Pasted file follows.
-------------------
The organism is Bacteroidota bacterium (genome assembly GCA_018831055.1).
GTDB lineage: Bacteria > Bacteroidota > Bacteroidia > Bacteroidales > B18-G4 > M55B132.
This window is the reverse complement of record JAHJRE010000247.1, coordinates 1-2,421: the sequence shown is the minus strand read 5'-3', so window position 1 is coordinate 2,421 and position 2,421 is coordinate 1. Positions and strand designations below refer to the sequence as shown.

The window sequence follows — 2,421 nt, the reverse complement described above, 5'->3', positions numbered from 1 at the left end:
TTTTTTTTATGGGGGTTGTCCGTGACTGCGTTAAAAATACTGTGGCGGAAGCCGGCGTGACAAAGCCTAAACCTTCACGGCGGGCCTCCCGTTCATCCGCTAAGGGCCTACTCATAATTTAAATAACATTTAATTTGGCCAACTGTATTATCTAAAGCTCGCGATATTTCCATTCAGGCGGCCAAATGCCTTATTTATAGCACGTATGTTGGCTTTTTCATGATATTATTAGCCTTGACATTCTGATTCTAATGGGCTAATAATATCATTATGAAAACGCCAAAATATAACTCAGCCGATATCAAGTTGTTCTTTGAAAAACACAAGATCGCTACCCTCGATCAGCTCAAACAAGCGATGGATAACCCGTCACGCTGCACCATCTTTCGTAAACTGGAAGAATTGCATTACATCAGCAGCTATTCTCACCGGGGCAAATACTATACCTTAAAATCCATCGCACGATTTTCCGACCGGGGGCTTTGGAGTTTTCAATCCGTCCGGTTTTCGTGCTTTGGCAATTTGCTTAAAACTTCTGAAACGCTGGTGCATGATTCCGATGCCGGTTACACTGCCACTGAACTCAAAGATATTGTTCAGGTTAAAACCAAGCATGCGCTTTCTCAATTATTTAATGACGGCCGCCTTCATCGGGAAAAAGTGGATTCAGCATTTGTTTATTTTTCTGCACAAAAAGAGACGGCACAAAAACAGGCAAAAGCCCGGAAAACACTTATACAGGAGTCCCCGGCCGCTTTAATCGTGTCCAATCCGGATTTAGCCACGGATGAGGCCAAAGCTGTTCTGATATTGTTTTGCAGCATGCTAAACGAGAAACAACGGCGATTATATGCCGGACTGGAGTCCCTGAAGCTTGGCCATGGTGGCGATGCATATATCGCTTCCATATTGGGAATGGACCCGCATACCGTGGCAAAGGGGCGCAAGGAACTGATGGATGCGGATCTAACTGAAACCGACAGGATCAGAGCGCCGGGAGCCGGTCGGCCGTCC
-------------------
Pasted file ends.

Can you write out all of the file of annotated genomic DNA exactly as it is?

The organism is Bacteroidota bacterium (genome assembly GCA_018831055.1).
GTDB lineage: Bacteria > Bacteroidota > Bacteroidia > Bacteroidales > B18-G4 > M55B132.
This window is the reverse complement of record JAHJRE010000247.1, coordinates 1-2,421: the sequence shown is the minus strand read 5'-3', so window position 1 is coordinate 2,421 and position 2,421 is coordinate 1. Positions and strand designations below refer to the sequence as shown.

The window sequence follows — 2,421 nt, the reverse complement described above, 5'->3', positions numbered from 1 at the left end:
TTTTTTTTATGGGGGTTGTCCGTGACTGCGTTAAAAATACTGTGGCGGAAGCCGGCGTGACAAAGCCTAAACCTTCACGGCGGGCCTCCCGTTCATCCGCTAAGGGCCTACTCATAATTTAAATAACATTTAATTTGGCCAACTGTATTATCTAAAGCTCGCGATATTTCCATTCAGGCGGCCAAATGCCTTATTTATAGCACGTATGTTGGCTTTTTCATGATATTATTAGCCTTGACATTCTGATTCTAATGGGCTAATAATATCATTATGAAAACGCCAAAATATAACTCAGCCGATATCAAGTTGTTCTTTGAAAAACACAAGATCGCTACCCTCGATCAGCTCAAACAAGCGATGGATAACCCGTCACGCTGCACCATCTTTCGTAAACTGGAAGAATTGCATTACATCAGCAGCTATTCTCACCGGGGCAAATACTATACCTTAAAATCCATCGCACGATTTTCCGACCGGGGGCTTTGGAGTTTTCAATCCGTCCGGTTTTCGTGCTTTGGCAATTTGCTTAAAACTTCTGAAACGCTGGTGCATGATTCCGATGCCGGTTACACTGCCACTGAACTCAAAGATATTGTTCAGGTTAAAACCAAGCATGCGCTTTCTCAATTATTTAATGACGGCCGCCTTCATCGGGAAAAAGTGGATTCAGCATTTGTTTATTTTTCTGCACAAAAAGAGACGGCACAAAAACAGGCAAAAGCCCGGAAAACACTTATACAGGAGTCCCCGGCCGCTTTAATCGTGTCCAATCCGGATTTAGCCACGGATGAGGCCAAAGCTGTTCTGATATTGTTTTGCAGCATGCTAAACGAGAAACAACGGCGATTATATGCCGGACTGGAGTCCCTGAAGCTTGGCCATGGTGGCGATGCATATATCGCTTCCATATTGGGAATGGACCCGCATACCGTGGCAAAGGGGCGCAAGGAACTGATGGATGCGGATCTAACTGAAACCGACAGGATCAGAGCGCCGGGAGCCGGTCGGCCGTCC